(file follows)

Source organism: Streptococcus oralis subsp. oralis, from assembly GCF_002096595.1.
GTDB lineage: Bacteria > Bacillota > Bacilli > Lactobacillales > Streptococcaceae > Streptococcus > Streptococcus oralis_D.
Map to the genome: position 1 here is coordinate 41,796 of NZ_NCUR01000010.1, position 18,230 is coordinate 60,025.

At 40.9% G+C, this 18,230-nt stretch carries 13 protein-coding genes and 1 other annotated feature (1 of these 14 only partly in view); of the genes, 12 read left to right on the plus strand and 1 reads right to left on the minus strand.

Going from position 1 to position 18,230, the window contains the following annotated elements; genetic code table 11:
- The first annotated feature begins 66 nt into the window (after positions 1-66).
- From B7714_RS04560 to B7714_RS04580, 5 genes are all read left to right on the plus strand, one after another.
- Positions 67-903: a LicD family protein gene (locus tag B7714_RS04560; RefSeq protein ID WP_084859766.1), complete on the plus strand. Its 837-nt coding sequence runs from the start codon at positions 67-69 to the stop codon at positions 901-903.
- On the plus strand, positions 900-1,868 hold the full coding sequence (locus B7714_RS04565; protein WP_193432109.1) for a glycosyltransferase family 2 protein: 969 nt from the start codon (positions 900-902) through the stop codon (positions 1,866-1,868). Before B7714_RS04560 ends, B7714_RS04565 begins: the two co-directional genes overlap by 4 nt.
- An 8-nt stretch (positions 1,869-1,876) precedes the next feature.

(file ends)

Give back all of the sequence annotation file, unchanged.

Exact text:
Source organism: Streptococcus oralis subsp. oralis, from assembly GCF_002096595.1.
GTDB lineage: Bacteria > Bacillota > Bacilli > Lactobacillales > Streptococcaceae > Streptococcus > Streptococcus oralis_D.
Map to the genome: position 1 here is coordinate 41,796 of NZ_NCUR01000010.1, position 18,230 is coordinate 60,025.

At 40.9% G+C, this 18,230-nt stretch carries 13 protein-coding genes and 1 other annotated feature (1 of these 14 only partly in view); of the genes, 12 read left to right on the plus strand and 1 reads right to left on the minus strand.

Going from position 1 to position 18,230, the window contains the following annotated elements; genetic code table 11:
- The first annotated feature begins 66 nt into the window (after positions 1-66).
- From B7714_RS04560 to B7714_RS04580, 5 genes are all read left to right on the plus strand, one after another.
- Positions 67-903: a LicD family protein gene (locus tag B7714_RS04560; RefSeq protein ID WP_084859766.1), complete on the plus strand. Its 837-nt coding sequence runs from the start codon at positions 67-69 to the stop codon at positions 901-903.
- On the plus strand, positions 900-1,868 hold the full coding sequence (locus B7714_RS04565; protein WP_193432109.1) for a glycosyltransferase family 2 protein: 969 nt from the start codon (positions 900-902) through the stop codon (positions 1,866-1,868). Before B7714_RS04560 ends, B7714_RS04565 begins: the two co-directional genes overlap by 4 nt.
- An 8-nt stretch (positions 1,869-1,876) precedes the next feature.